South Florida has fielded a 17-year-old believed to be the state's first female quarterback in a regular-season high school football game.
Erin DiMeglio, the pony-tailed varsity backup QB for the Paladins of South Plantation High School, has yet to throw a touchdown but has already grabbed local history by the face mask and shaken things up.
Yes, there are those out there who still wonder: Do females really have the right stuff for football?
I decided to see for myself. After watching them win their season opener, I requested to take a practice with team Bang Bang of
The day we worked out, only one guy showed up — compared to five girls. I'm just saying.
On the field, I quickly noted nobody wore the pants on this team. That's because co-ed league rules require shorts. But you know what I mean.
I found myself lined up against the likes of Anne Marie "Animal" Popgoshev. Not sure the cultural origins of her surname, except that it must roughly translate to something like "Be Aggressive Always."
That's how Popgoshev plays. Every down. I tried to QB against her one-woman blitz and failed. Repeatedly. I could see in her eyes that she wanted to knock me into next Tuesday but pulled up on her cleats each time to honor the touch-only rules in effect during practices.
That doesn't mean it doesn't get physical. Utility player Jackie DePeralta busted her lip during a play. Wiped it. Kept playing. She also stepped up as a quarterback during practice, a cool-hand-Luke in motion.
I moved onto Danñiel Rosado. During Bang Bang's first game, it appeared she prefers to defend against the pass rush. But her true talent, in my humble opinion, may be passing the ball. At practice, anybody paying attention could see she tosses a spiral with the ease of someone born to football. A freakin' natural.
So I guess it's no coincidence she's the daughter of Dan Rosado, a former 280-pound guard who signed briefly with the Miami Dolphins in 1986 (the same year as Jim Browne) and later played center for the San Diego Chargers.
"Yeah, Dad encouraged us to play sports," said Rosado, a former Division I college soccer player for High Point University in North Carolina, who has two college athlete brothers. I point all this out to explain why Rosado and her genetically built-in speed had no problem defending my best attempts at button hook routes and receptions. She didn't even have the respect to break a sweat while covering me.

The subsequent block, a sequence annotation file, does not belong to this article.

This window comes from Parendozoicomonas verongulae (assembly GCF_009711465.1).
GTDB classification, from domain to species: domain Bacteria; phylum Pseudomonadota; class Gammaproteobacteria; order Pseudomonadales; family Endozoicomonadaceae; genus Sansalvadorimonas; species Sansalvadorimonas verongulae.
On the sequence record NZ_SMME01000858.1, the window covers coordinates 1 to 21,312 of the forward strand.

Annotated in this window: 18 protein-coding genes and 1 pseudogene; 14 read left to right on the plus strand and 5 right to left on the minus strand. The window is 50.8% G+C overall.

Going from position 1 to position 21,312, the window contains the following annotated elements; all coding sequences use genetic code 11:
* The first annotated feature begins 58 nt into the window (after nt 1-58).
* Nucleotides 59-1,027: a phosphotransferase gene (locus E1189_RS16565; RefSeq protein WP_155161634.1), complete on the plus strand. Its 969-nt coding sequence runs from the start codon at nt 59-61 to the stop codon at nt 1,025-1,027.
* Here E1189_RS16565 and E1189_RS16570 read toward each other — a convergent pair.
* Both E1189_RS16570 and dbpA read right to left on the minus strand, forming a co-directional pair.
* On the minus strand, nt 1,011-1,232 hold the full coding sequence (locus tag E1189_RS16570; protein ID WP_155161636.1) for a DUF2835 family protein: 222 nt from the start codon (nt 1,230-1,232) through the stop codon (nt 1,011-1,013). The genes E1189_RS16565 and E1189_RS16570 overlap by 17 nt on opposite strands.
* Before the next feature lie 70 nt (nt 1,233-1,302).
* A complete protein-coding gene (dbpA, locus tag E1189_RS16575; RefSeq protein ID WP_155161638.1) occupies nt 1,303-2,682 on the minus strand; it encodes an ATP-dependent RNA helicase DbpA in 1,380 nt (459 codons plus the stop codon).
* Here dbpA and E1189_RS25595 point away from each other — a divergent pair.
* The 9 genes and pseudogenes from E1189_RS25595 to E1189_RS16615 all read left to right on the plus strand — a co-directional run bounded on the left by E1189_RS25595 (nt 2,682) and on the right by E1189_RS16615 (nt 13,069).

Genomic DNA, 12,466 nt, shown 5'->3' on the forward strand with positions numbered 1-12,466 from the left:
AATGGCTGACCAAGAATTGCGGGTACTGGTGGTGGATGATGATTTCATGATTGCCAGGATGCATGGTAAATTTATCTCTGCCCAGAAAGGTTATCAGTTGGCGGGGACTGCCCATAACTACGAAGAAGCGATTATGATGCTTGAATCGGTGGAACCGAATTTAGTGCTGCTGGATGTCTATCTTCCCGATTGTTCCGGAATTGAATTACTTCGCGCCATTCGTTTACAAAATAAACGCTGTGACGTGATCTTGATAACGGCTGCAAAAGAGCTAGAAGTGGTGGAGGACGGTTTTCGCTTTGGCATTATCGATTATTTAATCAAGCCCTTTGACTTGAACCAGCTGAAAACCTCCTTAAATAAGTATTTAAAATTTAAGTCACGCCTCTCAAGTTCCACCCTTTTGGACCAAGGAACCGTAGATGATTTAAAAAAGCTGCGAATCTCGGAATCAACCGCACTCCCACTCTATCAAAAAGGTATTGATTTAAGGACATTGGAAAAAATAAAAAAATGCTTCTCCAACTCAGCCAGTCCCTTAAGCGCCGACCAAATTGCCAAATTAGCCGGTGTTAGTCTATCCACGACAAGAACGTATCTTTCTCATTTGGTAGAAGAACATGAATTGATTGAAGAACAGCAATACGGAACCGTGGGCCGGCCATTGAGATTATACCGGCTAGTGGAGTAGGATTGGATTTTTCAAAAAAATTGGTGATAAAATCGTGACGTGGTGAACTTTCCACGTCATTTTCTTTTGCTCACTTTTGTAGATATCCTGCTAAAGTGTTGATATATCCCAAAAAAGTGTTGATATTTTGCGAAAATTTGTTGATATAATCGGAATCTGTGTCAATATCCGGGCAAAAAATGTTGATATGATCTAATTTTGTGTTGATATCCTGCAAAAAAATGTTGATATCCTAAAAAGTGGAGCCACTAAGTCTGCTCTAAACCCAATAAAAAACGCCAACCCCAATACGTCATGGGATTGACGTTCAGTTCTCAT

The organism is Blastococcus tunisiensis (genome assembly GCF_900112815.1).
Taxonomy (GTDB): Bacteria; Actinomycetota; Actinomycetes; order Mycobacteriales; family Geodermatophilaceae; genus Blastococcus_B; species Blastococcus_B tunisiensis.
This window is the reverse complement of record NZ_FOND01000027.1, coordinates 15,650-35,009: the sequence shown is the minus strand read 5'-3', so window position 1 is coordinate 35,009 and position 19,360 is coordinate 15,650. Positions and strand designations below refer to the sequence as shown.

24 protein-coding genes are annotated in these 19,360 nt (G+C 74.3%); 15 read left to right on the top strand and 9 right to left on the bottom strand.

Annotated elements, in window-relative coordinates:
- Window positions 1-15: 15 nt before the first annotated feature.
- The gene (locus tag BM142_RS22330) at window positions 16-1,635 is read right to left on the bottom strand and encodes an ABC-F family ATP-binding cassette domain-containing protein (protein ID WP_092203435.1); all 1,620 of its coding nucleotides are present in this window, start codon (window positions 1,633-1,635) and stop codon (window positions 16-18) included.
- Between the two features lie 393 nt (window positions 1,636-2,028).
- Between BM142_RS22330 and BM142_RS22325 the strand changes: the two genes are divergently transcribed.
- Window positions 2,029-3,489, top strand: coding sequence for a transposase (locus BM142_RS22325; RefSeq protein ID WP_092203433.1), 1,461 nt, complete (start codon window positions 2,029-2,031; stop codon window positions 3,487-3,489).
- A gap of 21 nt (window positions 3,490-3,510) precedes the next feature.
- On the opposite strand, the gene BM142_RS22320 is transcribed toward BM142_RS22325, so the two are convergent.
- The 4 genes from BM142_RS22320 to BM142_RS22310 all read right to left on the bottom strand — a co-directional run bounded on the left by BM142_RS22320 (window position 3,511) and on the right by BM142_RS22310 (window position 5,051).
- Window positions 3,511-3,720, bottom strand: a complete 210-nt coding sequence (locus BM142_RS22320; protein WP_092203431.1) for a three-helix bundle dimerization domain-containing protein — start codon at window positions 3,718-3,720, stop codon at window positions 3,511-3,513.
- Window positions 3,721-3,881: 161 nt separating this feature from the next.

Rosado brushed off my comments that she should ask to line up as quarterback. Pull a DiMeglio. That's something I believe a guy would do. But she was fine with whatever position the team needed her at.
No controversy there.
Mina Pitello, on the other hand, has a secret. She wants to QB.
She said it several times during Bang Bang's season opener against a team made up of
Unfortunately for her, it appeared Bang Bang's strategy called for a male at quarterback. I asked why, nobody had an answer.
"I'll do it," Rosado said. "I can do it."
Tell your teammates, I told her. She didn't want to mess things up. But Pitello did send a subtle message. She asked Rosado to warm her up. Smart move. Bad move.
It was good that Pitello had no fear of taking the helm. Unfortunately, it became clear her passes wobble while Rosado's spin. Wobble. Spin. Off target. On target.
That's when I realized I had but one chance to make a difference on this team before I left. As many of my male athlete friends would have done in my position, I tried to stir up controversy. Get an old-fashioned quarterback war going.
Unfortunately, my efforts here were as poor as those on the field. The ladies were bent on getting along, doing what was best for Bang Bang, whether it meant stepping in as QB or stepping aside.
So, I was right. Football is a man's sport. And a woman's.